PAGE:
eDiscovery Daily Blog
Defendant Ordered to Issue Litigation Hold, Respond to Discovery Requests: eDiscovery Case Law
In Bruner v. American Honda Motor Co., No. 1:15-00499-N (S.D.Ala. May 12, 2016), Alabama Magistrate Judge Katherine P. Nelson granted the plaintiffs’ motion to compel response to discovery requests for email, to perform additional searches, and to implement a litigation hold on the email accounts for relevant individuals to the case.
In this case stemming from an accident involving a 2007 Honda Civic, the plaintiffs alleged a number of counts, including negligence, wantonness, loss of consortium, and manufacturer’s liability claims. The parties had a dispute regarding the production of emails in response to the plaintiffs’ requests for production and whether Defendant or its counsel should issue a litigation hold in this action. Counsel for the defendant claimed that any relevant e-mails were “no longer retained due to the passage of time in accordance with the relevant Document Retention Policy(ies)” and also contended that it had conducted thorough searches of customer complaints and related email in response to the requests for production and found no responsive e-mails, claiming that additional searches or implementation of a litigation hold would be unnecessarily burdensome.
The plaintiffs argued that further searches should be conducted to discover and identify any responsive e-mails, stating that the searches of one particular customer database could not be accurate since it references e-mails which it does not include or attach. The plaintiffs also argued that the defendant’s retention policy is either “in violation of [Defendant’s] duty to preserve ESI, or [Defendant] is not conducting a thorough search.” The plaintiffs filed a motion to compel the defendant “to conduct a thorough search of identified custodians with identified search terms and to issue a litigation hold in this case” as well as to direct the defendant to implement a litigation hold so that it is not continuously deleting any relevant e-mails.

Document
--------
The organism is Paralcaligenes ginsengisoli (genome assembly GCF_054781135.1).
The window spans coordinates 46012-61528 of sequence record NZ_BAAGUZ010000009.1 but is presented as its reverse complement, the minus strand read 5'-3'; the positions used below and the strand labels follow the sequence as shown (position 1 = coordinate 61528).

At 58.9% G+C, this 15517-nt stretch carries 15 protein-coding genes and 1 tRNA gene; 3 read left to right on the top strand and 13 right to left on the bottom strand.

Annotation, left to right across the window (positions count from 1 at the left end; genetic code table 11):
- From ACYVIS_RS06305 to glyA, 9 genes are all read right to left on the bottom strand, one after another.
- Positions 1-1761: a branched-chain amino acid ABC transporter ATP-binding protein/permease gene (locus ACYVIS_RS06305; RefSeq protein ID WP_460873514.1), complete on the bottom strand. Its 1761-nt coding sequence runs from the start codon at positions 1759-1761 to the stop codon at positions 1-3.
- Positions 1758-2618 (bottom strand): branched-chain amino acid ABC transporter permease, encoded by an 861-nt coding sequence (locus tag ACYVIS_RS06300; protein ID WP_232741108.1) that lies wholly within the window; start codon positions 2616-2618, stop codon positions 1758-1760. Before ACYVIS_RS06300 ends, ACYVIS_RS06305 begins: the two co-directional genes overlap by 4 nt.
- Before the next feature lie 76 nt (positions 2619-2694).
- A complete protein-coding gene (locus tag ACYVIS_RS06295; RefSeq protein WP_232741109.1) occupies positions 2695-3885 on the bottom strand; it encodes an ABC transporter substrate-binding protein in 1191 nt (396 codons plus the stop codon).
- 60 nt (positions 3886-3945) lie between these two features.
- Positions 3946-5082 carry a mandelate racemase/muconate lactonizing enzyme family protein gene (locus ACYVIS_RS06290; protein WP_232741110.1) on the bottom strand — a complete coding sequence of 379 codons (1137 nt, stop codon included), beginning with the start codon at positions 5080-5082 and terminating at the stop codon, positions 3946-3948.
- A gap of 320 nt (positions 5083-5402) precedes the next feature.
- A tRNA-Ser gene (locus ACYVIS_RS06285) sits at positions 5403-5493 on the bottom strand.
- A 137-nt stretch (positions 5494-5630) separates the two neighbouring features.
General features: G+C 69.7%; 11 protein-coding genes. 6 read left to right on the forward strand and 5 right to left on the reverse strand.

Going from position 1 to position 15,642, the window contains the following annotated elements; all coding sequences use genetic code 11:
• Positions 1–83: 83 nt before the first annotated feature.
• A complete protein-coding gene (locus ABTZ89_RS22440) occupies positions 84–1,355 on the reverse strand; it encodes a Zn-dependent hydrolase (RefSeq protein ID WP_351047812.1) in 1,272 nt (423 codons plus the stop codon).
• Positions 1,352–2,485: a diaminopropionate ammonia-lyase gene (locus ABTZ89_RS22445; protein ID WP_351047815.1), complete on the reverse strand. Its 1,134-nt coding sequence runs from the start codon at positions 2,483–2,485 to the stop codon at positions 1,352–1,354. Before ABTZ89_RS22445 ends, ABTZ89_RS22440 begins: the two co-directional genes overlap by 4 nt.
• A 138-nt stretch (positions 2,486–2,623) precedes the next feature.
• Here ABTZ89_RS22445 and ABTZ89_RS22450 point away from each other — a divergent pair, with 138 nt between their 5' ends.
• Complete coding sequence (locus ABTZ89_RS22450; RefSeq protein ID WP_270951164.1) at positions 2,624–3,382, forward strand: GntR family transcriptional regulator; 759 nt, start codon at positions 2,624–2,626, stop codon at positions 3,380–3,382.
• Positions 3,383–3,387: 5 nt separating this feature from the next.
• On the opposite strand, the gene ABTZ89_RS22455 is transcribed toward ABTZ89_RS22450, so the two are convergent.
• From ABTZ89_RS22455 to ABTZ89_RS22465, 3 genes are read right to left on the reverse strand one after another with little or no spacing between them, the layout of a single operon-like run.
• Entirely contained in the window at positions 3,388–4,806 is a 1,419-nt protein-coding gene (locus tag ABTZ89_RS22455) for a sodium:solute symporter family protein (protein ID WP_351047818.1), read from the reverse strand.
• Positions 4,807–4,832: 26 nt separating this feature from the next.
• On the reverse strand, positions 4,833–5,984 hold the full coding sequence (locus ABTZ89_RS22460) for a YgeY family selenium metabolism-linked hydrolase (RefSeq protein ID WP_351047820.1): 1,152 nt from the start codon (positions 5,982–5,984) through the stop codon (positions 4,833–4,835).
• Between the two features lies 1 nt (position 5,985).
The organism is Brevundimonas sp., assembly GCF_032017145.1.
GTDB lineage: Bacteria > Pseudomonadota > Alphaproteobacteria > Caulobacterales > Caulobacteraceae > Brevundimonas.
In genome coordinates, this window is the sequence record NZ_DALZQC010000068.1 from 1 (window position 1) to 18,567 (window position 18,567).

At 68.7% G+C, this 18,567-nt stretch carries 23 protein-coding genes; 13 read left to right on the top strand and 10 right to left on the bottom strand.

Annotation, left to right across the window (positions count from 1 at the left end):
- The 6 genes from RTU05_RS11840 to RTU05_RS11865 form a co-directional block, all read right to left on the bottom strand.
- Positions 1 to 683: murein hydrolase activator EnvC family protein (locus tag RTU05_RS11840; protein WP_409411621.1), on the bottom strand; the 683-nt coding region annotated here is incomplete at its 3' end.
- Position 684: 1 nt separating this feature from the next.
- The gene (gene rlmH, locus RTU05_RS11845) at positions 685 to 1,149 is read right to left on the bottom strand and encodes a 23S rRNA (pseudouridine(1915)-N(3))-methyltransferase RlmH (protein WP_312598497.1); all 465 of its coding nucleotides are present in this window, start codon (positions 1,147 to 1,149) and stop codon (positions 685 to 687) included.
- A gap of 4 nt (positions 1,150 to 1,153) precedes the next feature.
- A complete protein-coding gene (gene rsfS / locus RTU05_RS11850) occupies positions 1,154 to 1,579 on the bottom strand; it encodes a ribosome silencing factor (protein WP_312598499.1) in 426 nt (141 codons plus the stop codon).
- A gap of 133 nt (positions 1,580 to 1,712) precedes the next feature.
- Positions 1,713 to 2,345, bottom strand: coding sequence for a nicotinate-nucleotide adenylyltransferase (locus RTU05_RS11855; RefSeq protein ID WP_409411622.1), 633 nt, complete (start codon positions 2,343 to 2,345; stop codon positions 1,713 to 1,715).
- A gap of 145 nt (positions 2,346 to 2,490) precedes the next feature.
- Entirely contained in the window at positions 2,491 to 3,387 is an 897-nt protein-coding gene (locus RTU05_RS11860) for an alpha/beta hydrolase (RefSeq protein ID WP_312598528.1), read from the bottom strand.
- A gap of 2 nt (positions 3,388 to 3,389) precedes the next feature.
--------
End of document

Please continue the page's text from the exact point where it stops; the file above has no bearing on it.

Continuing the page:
Citing Zubulake v. UBS Warburg, Judge Nelson noted that “[o]nce a party reasonably anticipates litigation, it must suspend its routine document retention/destruction policy and put in place a ‘litigation hold’ to ensure the preservation of relevant documents”. With regard to this case, she stated:
“The deletion of potentially relevant emails since the instigation of this action is unreasonable considering their potential importance to this litigation. Additionally, the deletion of some responsive emails does not absolve Defendant of its obligation to thoroughly search for still-extant ESI.”
As a result, Judge Nelson concurred with the plaintiffs that a litigation hold is necessary to preserve ESI and ordered the defendant “to serve Plaintiffs with full and adequate responses” to disputed requests for production “utilizing Plaintiffs’ requested search terms” and also ordered the defendant “to implement a litigation hold on the email accounts of any designer, engineer, customer service representative, or other employee who may possess any responsive non-privileged email. Said litigation hold will remain in place at least until the close of discovery.”
So, what do you think? Should parties be sanctioned for failing to implement a litigation hold? Please share any comments you might have or if you’d like to know more about a particular topic.
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